Lew Hunter's *Screenwriting 434*

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  • Lew Hunter's *Screenwriting 434*

    Has anyone here read Screenwriting 434 by Lew Hunter? If so, what do you think?

    IMHO, it's a bit of a mystery, because Hunter apparently had a successful career as a TV writer, and yet his prose skills leave much to be desired. Many times I have to re-read his strangely-worded sentences two and three times to try and figure out what he means. And this from a man who makes a point of stressing clarity.

    Much more annoying than that, however, is that he repeatedly inserts his TV movie Fallen Angel in lists of the all time great theatrical releases, like Casablanca and Citizen Kane. He'll be listing these famous, classic films, and then suddenly his TV movie will appear in the list. What purpose does this serve? Surely he doesn't put his TV movie on a par with these legendary films?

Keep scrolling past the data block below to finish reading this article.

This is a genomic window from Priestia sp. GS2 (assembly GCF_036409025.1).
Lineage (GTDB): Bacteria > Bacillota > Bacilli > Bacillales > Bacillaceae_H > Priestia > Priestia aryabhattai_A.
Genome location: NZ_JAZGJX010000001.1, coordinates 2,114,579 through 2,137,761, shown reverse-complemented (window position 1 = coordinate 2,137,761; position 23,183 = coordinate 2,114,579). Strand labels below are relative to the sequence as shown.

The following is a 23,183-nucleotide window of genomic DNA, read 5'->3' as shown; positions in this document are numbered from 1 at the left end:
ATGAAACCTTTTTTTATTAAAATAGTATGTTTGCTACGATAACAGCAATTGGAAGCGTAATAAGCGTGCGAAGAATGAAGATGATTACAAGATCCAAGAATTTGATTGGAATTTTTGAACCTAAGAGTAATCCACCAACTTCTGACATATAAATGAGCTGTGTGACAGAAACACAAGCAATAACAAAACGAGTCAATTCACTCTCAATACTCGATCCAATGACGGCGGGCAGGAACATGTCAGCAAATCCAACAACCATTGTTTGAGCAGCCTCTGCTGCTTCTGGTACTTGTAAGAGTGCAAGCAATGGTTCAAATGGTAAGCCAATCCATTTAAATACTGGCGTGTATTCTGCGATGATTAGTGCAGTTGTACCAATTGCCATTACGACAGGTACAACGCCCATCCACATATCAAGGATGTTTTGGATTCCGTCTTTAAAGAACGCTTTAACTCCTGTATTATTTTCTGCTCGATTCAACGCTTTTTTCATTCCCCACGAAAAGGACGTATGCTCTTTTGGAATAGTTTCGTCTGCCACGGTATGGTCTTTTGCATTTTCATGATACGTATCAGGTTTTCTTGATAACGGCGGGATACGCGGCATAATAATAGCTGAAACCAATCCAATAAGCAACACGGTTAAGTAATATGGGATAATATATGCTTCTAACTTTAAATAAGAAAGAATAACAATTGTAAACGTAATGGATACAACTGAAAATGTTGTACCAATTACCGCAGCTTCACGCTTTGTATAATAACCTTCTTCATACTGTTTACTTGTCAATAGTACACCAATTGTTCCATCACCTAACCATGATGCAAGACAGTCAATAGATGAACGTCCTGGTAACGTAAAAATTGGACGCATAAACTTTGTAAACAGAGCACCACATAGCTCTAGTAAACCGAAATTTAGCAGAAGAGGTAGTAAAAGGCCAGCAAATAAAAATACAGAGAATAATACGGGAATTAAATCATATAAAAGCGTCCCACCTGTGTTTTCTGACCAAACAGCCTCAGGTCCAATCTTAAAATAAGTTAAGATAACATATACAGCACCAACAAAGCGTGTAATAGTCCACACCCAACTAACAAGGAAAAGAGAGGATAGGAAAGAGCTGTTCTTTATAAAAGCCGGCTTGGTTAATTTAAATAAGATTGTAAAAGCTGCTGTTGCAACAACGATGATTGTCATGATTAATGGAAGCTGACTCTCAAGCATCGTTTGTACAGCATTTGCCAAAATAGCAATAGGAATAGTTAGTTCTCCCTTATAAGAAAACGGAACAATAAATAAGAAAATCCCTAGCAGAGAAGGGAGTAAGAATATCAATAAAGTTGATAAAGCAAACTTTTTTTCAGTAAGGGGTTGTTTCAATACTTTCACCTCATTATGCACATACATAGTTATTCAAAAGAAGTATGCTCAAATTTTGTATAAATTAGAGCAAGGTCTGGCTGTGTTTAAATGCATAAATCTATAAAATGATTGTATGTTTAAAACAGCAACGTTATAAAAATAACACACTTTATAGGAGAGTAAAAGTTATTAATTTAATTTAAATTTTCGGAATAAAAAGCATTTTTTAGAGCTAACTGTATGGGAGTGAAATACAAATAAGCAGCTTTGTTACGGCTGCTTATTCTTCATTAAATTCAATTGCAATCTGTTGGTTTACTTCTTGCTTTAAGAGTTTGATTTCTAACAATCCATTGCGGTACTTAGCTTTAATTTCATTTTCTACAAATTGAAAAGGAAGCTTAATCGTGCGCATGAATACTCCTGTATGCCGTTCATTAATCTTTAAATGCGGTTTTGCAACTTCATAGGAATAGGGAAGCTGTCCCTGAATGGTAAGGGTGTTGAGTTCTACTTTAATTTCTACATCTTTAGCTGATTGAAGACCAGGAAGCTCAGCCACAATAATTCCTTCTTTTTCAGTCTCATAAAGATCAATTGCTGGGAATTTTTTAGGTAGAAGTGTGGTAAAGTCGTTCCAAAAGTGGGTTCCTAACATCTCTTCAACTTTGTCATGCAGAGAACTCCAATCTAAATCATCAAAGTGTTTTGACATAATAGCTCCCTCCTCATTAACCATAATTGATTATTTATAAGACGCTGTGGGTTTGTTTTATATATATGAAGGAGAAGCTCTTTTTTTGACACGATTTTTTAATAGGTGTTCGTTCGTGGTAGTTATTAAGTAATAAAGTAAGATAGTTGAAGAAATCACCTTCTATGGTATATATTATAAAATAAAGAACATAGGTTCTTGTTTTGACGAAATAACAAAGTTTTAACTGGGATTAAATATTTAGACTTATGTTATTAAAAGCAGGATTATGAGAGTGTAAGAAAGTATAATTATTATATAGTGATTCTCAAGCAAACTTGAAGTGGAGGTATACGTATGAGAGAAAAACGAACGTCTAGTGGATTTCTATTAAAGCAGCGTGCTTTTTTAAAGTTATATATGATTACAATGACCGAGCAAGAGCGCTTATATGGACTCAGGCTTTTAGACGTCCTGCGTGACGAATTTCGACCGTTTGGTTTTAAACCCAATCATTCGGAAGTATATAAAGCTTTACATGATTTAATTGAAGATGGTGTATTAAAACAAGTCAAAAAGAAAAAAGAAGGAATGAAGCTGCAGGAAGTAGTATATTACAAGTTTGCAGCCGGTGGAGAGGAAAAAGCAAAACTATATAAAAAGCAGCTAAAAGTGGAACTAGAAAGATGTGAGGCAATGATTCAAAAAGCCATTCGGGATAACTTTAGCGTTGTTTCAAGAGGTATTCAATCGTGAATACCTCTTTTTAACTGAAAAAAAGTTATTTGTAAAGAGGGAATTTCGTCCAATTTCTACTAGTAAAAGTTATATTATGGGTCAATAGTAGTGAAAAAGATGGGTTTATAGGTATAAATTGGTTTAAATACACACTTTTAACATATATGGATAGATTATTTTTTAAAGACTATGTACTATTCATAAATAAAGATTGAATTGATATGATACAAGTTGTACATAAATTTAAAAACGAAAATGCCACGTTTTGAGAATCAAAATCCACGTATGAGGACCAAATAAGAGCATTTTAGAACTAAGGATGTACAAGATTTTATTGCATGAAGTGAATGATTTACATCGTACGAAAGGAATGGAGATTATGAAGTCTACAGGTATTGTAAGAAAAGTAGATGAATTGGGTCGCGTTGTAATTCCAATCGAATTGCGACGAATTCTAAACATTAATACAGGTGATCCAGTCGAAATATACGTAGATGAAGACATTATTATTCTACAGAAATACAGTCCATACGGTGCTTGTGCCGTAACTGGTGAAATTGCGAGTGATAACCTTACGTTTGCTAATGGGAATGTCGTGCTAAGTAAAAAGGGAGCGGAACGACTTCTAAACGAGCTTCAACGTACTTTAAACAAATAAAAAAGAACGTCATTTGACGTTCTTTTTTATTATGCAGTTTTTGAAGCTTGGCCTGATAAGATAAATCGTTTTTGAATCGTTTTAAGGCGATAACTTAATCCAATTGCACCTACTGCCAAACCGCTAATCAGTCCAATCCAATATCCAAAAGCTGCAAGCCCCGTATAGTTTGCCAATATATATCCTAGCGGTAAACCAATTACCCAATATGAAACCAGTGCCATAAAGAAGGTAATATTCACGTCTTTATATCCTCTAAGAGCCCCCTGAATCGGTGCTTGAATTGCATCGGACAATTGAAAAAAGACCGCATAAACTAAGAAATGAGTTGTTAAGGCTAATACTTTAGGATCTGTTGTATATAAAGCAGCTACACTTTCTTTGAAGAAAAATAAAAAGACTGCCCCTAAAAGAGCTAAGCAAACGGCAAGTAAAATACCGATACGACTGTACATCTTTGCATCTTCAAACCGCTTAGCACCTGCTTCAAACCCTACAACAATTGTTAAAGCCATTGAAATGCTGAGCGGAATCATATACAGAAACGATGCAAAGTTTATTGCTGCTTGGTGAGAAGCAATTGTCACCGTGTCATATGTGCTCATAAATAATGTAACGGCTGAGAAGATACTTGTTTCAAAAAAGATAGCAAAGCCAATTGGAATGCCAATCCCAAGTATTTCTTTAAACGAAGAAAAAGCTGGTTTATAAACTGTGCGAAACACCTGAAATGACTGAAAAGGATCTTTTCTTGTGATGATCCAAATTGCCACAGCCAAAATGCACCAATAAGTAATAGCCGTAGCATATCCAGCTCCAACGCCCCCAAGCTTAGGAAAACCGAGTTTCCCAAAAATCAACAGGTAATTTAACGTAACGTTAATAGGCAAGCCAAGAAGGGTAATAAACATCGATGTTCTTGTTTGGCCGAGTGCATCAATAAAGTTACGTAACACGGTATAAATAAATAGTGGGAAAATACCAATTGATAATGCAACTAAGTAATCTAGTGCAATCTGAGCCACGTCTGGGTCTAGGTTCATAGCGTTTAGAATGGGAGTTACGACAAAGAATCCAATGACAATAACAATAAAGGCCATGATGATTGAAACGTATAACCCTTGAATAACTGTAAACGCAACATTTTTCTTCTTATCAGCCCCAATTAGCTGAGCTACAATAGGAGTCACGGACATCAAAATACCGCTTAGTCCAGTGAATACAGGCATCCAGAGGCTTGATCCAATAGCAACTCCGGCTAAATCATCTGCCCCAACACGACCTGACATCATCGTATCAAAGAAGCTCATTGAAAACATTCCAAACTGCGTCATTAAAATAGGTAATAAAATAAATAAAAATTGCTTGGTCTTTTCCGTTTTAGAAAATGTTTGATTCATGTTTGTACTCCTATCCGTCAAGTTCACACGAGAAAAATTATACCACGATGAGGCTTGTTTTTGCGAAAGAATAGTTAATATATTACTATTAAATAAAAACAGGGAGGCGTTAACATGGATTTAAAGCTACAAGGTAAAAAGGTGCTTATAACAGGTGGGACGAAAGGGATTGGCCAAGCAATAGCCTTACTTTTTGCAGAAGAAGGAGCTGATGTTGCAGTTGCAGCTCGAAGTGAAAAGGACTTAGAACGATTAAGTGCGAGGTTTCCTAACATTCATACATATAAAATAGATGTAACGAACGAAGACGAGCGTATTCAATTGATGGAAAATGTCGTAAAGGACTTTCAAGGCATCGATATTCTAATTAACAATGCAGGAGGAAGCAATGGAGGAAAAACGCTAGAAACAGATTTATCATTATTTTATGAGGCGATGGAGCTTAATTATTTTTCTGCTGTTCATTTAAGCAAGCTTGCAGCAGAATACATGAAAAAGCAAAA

He also takes up half the book with one of his own TV movie scripts, ostensibly for the purpose of teaching; but I would much rather learn from a known theatrical film script that was a big hit, so I could study how the pros did it--not some unknown (albeit successful) TV writer.

    Nothing against Hunter, he was a successful TV writer and he does have some good things to say. But if he touted his own material less and yielded the floor to the master screenwriters, I think the book would be much better.

    Anyone else care to comment on this book?

  • #2
    Okay, you've convinced me. Hunter's book was the first book on screenwriting I read. Yeah, it's got some good stuff in it. But that screenplay example he gives! Houston... I mean Hunter, we have a problem.

    Here's a brief summary from what I remember. Keep in mind I'm trying to forget.

    INT. BATHROOM - NIGHT

    She writes in feces on the wall.

    CUT TO:

    INT. MENTAL WARD - NIGHT

    He opens the bathroom door.

    CUT TO:

    She looks at him. Her eyes say "yes." He washes the feces off her trembling hands. His eyes say "why."

    CUT TO:

    INT. OFFICE - NIGHT

    The administrator throws a pencil. His eyes say "I'm tired."